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What do you do after making a precise rally game with classic cars? You throw your toys out of your pram and smash everything up, obviously.

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Bugbear Interactive probably has an unhealthy relationship with cars. In all probability, the people who worked on arguably the most underrated rally game ever made, Rally Trophy, dream of cars. The chances are, rubber, pipes and "suspension" feature heavily. There's no other way to explain such ludicrous attention to physics detail. Ever seen a fetish magazine? There are underground car mags. Dirty ones. Kazanori Yamauchi subscribes to them. And after the release of Rally Trophy, it became obvious Bugbear does too.

Obviously tired of trying to be nice to cars - Rally Trophy demanded precise driving in the reams of classic autos on offer - Bugbear decided that this time out it was going to be nasty. Vicious. The team obviously started reading the stuff even Yamauchi balks at, because FlatOut is rougher than a bear fetishists derriere.

Hit me! Harder!

FlatOut is a dirt racer featuring fully destructible, highly modelled power cars and tracks specifically designed for you to break. You and seven others - either computer-controlled or on Xbox Live in the appropriate version - slew around tight tracks on tarmac, through forests and over generally lumpy stuff in a rear-wheel drive hurricane of a machine in what appears to be a highly exacting case of, "Get it wrong and you've lost".

Real physics are on display everywhere. Tracks are strewn with water towers, tyre walls, smashable fences, barrels and log piles, all of which act individually and have ostensibly accurate weight. Objects remain right where they are for entire races, including torn wings and fenders from offending cars. FlatOut impresses on a technical level immediately. That's what you get from obsessing about the width of exhausts for too many years.

And while the demo version we've played features only a few tracks and the Quick Race mode, the final version - arriving for Xbox, PS2 and PC in October - will apparently ladle on 45 tracks and 16 "fully upgradeable cars". Hot rubber and mud. So wrong: Yet So Right.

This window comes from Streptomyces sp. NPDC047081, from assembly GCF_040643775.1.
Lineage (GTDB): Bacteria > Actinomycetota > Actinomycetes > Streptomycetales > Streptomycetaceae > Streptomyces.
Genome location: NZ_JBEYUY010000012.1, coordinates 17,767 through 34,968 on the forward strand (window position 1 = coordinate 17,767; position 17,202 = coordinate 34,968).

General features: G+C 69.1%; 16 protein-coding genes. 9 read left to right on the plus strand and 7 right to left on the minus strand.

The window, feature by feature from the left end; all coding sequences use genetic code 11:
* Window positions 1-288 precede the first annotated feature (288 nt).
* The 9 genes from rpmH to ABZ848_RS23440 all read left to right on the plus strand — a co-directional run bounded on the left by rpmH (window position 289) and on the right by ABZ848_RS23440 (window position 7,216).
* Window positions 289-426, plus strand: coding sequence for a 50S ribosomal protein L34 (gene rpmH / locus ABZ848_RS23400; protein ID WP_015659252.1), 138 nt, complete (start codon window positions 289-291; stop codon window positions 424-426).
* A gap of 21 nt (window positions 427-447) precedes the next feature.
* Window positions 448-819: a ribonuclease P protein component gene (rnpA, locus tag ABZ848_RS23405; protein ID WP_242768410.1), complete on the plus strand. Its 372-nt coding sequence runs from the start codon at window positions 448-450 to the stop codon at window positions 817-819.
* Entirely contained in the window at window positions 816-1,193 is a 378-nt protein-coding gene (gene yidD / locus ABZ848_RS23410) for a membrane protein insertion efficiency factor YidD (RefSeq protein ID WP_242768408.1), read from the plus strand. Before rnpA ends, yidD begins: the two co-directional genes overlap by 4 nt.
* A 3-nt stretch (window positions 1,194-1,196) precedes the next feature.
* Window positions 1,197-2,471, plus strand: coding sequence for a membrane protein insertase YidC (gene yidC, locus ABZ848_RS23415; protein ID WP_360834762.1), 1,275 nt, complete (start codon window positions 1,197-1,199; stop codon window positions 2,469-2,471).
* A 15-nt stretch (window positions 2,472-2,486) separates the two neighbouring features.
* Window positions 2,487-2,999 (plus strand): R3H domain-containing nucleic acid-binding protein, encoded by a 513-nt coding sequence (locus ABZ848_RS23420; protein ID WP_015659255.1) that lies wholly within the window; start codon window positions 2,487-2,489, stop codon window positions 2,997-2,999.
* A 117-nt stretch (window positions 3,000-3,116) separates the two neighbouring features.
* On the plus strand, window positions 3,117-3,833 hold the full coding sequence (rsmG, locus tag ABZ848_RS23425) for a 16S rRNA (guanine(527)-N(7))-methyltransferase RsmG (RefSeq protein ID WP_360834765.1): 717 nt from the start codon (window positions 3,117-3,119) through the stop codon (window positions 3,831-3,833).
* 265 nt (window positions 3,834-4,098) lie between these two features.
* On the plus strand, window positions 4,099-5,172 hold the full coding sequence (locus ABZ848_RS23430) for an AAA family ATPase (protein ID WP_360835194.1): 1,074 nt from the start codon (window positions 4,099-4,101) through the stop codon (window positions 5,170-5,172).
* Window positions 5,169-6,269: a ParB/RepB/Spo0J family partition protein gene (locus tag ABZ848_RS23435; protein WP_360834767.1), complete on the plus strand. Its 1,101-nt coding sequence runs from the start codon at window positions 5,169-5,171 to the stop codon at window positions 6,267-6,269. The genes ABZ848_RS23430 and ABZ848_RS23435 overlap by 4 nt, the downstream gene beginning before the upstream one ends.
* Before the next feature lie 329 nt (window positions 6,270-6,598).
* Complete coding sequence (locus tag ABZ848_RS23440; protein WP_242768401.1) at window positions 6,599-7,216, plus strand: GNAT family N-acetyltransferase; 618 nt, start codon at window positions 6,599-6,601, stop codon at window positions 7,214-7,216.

Tech it to the bridge

Slight concerns do arise, though, in the fact that our preview build feels distinctly, how can we put it, "tech demoey". Hopefully the game itself won't play second fiddle to some extremely polished physics modelling and wide-open environments, because at the moment, playing against computer-controlled cars, it's far too easy to become a victim of physics and lose after leading for three laps. It's all very impressive, but we're hoping there's more of a balance in the final game. We found ourselves having to reset the car on the track more times than a woman wearing a gimp mask needs to smoke.

But that aside, FlatOut looks promising. The handling's light and slick with definite differences when driving on various road-types and the openness of the physics provides for some quality moments. We jumped over a water tank and landed on another car. Laugh? The granny next to us was doing cartwheels. Seriously, it's good fun. Multiplayer should be amazing. For those without Xboxes, PS2 will have a split-screen mode, apparently.

Did we mention your rag-dolled driver flies through the car's windscreen when you crash? It feels a little like an afterthought at the moment, and Mr Censor isn't going to like it, but when you pummel into the side of an opponent's car on a track littered with barrels and wood, flipping vehicles screaming over your head as your character shatters through the glass, you can't help but be impressed.

Where would we be without car fetishists? We'll find out whether Bugbear manages to go "all the way" in the coming months.

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Patrick Garratt


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